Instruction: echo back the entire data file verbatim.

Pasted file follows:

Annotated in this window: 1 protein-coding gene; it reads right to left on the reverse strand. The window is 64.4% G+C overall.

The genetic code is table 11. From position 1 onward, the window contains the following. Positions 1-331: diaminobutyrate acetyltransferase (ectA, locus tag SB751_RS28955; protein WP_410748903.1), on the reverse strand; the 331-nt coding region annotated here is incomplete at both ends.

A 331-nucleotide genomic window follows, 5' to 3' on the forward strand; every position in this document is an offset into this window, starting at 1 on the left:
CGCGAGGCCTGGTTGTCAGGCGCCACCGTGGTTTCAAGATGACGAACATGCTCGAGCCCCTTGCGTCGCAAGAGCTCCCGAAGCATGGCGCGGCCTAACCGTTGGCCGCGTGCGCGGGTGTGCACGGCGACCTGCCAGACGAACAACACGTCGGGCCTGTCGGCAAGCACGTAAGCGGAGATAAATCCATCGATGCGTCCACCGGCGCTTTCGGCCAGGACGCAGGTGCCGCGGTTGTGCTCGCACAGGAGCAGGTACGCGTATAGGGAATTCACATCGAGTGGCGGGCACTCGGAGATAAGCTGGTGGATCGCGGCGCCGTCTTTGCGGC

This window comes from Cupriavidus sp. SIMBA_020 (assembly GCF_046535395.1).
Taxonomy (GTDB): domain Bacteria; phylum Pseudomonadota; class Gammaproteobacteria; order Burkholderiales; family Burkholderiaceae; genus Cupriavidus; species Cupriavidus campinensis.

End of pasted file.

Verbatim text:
Annotated in this window: 1 protein-coding gene; it reads right to left on the reverse strand. The window is 64.4% G+C overall.

The genetic code is table 11. From position 1 onward, the window contains the following. Positions 1-331: diaminobutyrate acetyltransferase (ectA, locus tag SB751_RS28955; protein WP_410748903.1), on the reverse strand; the 331-nt coding region annotated here is incomplete at both ends.

A 331-nucleotide genomic window follows, 5' to 3' on the forward strand; every position in this document is an offset into this window, starting at 1 on the left:
CGCGAGGCCTGGTTGTCAGGCGCCACCGTGGTTTCAAGATGACGAACATGCTCGAGCCCCTTGCGTCGCAAGAGCTCCCGAAGCATGGCGCGGCCTAACCGTTGGCCGCGTGCGCGGGTGTGCACGGCGACCTGCCAGACGAACAACACGTCGGGCCTGTCGGCAAGCACGTAAGCGGAGATAAATCCATCGATGCGTCCACCGGCGCTTTCGGCCAGGACGCAGGTGCCGCGGTTGTGCTCGCACAGGAGCAGGTACGCGTATAGGGAATTCACATCGAGTGGCGGGCACTCGGAGATAAGCTGGTGGATCGCGGCGCCGTCTTTGCGGC

This window comes from Cupriavidus sp. SIMBA_020 (assembly GCF_046535395.1).
Taxonomy (GTDB): domain Bacteria; phylum Pseudomonadota; class Gammaproteobacteria; order Burkholderiales; family Burkholderiaceae; genus Cupriavidus; species Cupriavidus campinensis.